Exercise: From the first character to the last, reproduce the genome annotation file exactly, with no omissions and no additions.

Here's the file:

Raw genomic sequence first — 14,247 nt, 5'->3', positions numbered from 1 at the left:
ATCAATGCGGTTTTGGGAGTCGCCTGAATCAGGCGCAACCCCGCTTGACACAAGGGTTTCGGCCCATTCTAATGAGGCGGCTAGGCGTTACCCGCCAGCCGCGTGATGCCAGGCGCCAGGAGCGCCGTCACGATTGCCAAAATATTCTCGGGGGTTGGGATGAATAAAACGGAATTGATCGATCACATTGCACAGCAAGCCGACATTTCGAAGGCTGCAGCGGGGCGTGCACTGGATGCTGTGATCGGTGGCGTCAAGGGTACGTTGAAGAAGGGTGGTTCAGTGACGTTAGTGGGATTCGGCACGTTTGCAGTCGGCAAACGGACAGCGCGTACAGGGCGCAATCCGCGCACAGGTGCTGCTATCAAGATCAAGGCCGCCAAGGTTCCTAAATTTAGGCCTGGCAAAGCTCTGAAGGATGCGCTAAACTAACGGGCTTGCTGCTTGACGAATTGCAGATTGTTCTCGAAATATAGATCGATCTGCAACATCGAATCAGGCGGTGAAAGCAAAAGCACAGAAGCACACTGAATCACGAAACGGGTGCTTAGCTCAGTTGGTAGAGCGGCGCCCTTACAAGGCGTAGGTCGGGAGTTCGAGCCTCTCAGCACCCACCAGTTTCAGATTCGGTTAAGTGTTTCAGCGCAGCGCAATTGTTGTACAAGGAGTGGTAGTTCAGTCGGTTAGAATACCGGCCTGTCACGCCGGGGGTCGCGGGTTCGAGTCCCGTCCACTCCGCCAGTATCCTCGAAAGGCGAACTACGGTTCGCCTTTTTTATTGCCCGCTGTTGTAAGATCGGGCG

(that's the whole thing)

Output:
Raw genomic sequence first — 14,247 nt, 5'->3', positions numbered from 1 at the left:
ATCAATGCGGTTTTGGGAGTCGCCTGAATCAGGCGCAACCCCGCTTGACACAAGGGTTTCGGCCCATTCTAATGAGGCGGCTAGGCGTTACCCGCCAGCCGCGTGATGCCAGGCGCCAGGAGCGCCGTCACGATTGCCAAAATATTCTCGGGGGTTGGGATGAATAAAACGGAATTGATCGATCACATTGCACAGCAAGCCGACATTTCGAAGGCTGCAGCGGGGCGTGCACTGGATGCTGTGATCGGTGGCGTCAAGGGTACGTTGAAGAAGGGTGGTTCAGTGACGTTAGTGGGATTCGGCACGTTTGCAGTCGGCAAACGGACAGCGCGTACAGGGCGCAATCCGCGCACAGGTGCTGCTATCAAGATCAAGGCCGCCAAGGTTCCTAAATTTAGGCCTGGCAAAGCTCTGAAGGATGCGCTAAACTAACGGGCTTGCTGCTTGACGAATTGCAGATTGTTCTCGAAATATAGATCGATCTGCAACATCGAATCAGGCGGTGAAAGCAAAAGCACAGAAGCACACTGAATCACGAAACGGGTGCTTAGCTCAGTTGGTAGAGCGGCGCCCTTACAAGGCGTAGGTCGGGAGTTCGAGCCTCTCAGCACCCACCAGTTTCAGATTCGGTTAAGTGTTTCAGCGCAGCGCAATTGTTGTACAAGGAGTGGTAGTTCAGTCGGTTAGAATACCGGCCTGTCACGCCGGGGGTCGCGGGTTCGAGTCCCGTCCACTCCGCCAGTATCCTCGAAAGGCGAACTACGGTTCGCCTTTTTTATTGCCCGCTGTTGTAAGATCGGGCG